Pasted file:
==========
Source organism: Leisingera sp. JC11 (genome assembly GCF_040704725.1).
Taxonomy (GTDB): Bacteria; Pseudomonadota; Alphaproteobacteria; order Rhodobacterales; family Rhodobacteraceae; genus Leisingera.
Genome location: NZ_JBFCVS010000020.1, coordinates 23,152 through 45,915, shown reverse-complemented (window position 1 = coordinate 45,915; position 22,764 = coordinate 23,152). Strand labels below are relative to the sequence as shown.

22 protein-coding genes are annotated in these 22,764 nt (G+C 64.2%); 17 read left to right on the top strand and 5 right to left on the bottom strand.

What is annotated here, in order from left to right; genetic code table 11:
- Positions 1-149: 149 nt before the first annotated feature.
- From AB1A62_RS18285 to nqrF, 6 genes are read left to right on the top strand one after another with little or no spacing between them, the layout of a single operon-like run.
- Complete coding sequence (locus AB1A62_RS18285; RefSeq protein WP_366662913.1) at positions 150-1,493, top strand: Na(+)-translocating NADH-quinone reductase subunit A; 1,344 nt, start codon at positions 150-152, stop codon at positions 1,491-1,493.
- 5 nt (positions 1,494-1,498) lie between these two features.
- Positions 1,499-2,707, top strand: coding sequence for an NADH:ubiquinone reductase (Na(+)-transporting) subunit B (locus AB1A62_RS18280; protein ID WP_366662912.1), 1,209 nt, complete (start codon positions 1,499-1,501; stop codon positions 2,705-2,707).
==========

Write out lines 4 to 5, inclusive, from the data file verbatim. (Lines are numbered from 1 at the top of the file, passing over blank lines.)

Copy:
22 protein-coding genes are annotated in these 22,764 nt (G+C 64.2%); 17 read left to right on the top strand and 5 right to left on the bottom strand.

What is annotated here, in order from left to right; genetic code table 11: